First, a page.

Vice President Dan Quayle picked a fresh fight with Hollywood on Monday, accusing the participants in TV's Emmy awards presentation of lying about his views toward single mothers.
"They said I attacked single mothers. That is a lie," Quayle told a small crowd that welcomed him to Alabama at the start of a three-day campaign swing. "They said that I believe single mothers and their children were not families. That is a lie."Quayle was a frequent target of jokes during Sunday's nationally televised Emmy awards, as Hollywood returned fire for his criticism of TV character Murphy Brown's decision to have a child out of wedlock.
Quayle's retort was directed at the show's creator," Diane English, who addressed herself to single parents during the Emmy's program and said, "Don't let anyone tell you you're not a family."
Quayle's rejoinder came as he began a campaign trip to small cities in Alabama, Georgia, Mississippi, Missouri and Oklahoma.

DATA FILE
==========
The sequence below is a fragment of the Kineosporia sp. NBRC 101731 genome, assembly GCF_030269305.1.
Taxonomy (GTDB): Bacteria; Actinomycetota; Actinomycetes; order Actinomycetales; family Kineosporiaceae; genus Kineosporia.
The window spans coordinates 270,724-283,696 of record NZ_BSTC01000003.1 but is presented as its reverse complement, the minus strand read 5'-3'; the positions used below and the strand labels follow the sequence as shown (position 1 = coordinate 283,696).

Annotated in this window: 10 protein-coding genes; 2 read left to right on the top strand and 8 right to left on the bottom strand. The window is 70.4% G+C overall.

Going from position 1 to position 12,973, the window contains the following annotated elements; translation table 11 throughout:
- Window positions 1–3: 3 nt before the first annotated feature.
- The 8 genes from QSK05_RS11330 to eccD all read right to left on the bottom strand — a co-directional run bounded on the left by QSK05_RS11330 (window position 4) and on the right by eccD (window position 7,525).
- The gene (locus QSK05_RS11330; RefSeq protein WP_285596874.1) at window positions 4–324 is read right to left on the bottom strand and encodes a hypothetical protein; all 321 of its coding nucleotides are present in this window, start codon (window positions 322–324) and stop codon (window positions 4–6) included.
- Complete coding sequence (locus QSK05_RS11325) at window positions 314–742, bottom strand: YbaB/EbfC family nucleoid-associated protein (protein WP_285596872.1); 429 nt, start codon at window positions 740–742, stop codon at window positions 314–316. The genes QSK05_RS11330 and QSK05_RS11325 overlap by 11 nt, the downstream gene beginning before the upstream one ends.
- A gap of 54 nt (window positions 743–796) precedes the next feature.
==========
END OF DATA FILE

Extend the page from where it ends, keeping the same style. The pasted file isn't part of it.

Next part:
In criticizing "Murphy Brown," Quayle said the show and its lead character, played by actress Candice Bergen, were glorifying single parenthood in a way that discredited traditional family values. He has said repeatedly he was not criticizing single parents.
Bergen thanked Quayle when she accepted her Emmy, and the vice president had this response when he landed in Huntsville: "Now Murphy Brown, listen closely because I'm only going to say it once: You owe me big time."
Then, after responding to the criticism he received during the program, Quayle said: "Hollywood doesn't like our values. Hollywood doesn't like our beliefs."
Quayle attended a fund-raiser in Alabama before speaking to employees at NASA's Marshall Space Flight Center and then heading on to Mississippi and Georgia.
At the Huntsville airport, he repeated his assertion that electing Clinton would mean higher taxes. "Gov. Clinton thinks you create jobs by raising taxes," Quayle said. "You and I know you create jobs by cutting taxes, not raising taxes."